Construction giant Laing O’Rourke is using digital twin technology to begin solving problems that many people face in their daily lives: inefficient railways.
Speaking at our Internet of Manufacturing event in London, Dr Graham Herries, Laing O’ Rourke’s director of Digital Technologies, explained how the construction company is using its Optimised digital twin platform to rework the operations of the West Coast Mainline – one of the UK’s busiest and most important rail corridors, currently operating as Virgin West Coast.
Digital twins use real-time data to build a model of a real-world asset in order to manage and optimise use of an asset, sometimes using 3D modelling techniques to create a virtual representation of it as well. Linked with supply chain and enterprise asset management tools, digital twins can bring about more efficient use of assets, and enable predictive maintenance techniques.
Herries said that Laing O’Rourke’s digital twin of the network is able to model the movement of its trains, and coordinate when they need to return to depot for maintenance.
With each train needing to be serviced at least every 20,000 miles, it’s a complex logistical challenge to ensure that each train finishes where it needs to each day, is serviced regularly, corrective works performed – and, critically for passengers, keeps running to the network’s timetable.
Carried out by a human being, this scheduling work typically takes three hours a day and can only plan one day ahead. This tends to result in trains being over-serviced.
By modelling the network as a digital twin and using a heuristic maintenance scheduling algorithm, Herries said that the process can be reduced to just 19 seconds in Microsoft Azure –though, at present, it then undergoes 30 mins of precautionary human validation.
Using digital twins, Herries said that it’s possible to forward-plan for up to 23 days, significantly reducing over-maintenance. Rolling stock usage is also balanced across the fleet to ensure that certain trains aren’t subjected to more journeys than others.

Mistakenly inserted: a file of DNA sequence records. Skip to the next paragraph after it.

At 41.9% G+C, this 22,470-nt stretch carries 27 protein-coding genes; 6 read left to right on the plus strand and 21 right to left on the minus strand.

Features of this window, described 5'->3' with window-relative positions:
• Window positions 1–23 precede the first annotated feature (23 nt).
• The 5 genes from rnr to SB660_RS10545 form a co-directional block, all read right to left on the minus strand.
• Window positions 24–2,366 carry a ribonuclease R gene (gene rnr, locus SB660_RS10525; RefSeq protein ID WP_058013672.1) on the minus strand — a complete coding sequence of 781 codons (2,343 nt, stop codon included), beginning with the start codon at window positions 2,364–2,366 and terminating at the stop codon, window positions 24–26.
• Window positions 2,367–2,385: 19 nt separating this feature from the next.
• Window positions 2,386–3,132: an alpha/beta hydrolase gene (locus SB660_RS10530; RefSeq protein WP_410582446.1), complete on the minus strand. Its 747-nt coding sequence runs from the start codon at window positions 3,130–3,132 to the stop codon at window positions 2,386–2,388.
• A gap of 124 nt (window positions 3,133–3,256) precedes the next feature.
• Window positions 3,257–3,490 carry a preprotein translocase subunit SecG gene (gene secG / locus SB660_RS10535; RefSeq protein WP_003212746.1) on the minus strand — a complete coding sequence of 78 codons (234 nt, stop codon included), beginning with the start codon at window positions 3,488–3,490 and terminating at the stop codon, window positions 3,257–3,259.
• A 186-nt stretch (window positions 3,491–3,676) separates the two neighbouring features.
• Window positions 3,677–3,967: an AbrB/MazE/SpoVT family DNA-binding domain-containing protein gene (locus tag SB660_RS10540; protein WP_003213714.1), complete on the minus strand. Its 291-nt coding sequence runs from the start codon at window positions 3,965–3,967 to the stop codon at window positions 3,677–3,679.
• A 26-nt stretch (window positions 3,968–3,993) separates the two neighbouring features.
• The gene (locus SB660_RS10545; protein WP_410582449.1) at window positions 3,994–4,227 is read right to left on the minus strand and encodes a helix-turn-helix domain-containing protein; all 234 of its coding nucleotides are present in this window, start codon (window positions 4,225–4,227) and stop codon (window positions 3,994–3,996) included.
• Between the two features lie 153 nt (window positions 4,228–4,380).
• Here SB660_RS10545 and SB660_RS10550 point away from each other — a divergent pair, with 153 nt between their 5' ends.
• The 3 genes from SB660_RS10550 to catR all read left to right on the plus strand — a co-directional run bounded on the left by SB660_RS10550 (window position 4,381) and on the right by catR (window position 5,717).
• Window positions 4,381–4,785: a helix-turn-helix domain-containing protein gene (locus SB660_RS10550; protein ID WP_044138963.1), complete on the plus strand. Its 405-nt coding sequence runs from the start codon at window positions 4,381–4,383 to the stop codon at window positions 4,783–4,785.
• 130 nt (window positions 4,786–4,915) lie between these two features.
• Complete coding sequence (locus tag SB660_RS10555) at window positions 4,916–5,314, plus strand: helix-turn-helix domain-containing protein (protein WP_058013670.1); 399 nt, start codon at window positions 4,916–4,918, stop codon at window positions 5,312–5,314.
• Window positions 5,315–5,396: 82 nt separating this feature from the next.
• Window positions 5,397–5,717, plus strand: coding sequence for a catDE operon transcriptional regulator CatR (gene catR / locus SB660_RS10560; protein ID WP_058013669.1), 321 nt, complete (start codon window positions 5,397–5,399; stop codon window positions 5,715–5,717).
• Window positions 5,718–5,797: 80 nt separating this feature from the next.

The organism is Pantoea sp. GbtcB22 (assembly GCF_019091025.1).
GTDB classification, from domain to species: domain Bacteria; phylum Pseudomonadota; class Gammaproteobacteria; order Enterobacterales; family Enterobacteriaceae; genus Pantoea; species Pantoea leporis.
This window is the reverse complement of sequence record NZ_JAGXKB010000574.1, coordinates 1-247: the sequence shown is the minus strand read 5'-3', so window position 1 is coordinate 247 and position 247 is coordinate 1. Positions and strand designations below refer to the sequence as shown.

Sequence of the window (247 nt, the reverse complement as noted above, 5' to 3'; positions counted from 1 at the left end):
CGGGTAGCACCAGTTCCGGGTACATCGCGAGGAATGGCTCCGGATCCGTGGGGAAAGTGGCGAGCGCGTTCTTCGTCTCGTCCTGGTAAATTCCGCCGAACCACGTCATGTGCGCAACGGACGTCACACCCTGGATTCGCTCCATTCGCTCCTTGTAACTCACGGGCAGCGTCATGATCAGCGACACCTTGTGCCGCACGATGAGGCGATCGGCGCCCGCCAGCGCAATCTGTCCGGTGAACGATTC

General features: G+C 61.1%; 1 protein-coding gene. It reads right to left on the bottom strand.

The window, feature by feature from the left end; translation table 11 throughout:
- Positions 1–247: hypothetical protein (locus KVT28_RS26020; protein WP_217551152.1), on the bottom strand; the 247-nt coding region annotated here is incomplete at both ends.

The result, claimed Herries, should be a more reliable network, with fewer last-minute cancellations or platform swaps, reduced maintenance costs, and more balanced train usage. But is that happening?
- For more on Laing O’Rourke’s digital twin programme, see our extended report.
Internet of Business says
The adoption of digital twins and other Internet of Things (IoT) technologies to track network usage could be a critical component in Britain’s railways at a time when emergency timetables, soaring fares, and accusations of the government bailing out private operators with public money are rife.
The gauntlet is certainly down for the controversial Virgin West Coast route. According to Network Rail performance statistics, the network is currently performing just above the national average, with a public performance measure (PPM) of 87.6 percent against an average of 87.4 percent – a year-on-year PPM drop of 2.1 percent.
According to Network Rail’s figures, every network in the UK is performing significantly worse year on year, with the sole exception of the Caledonian Sleeper service, which has shown a PPM uptick of four percent to 94.6 percent.
The UK’s best performing networks are TfL Rail (95.8 percent), London Overground (95.6 percent), and Merseyrail (95.5 percent). Virgin East Coast is the worst performing network, with a PPM of just 74 percent.
If digital twins can help to turn around failing networks, then that will be a significant proof of concept for other organisations to follow.
Additional reporting and analysis: Chris Middleton.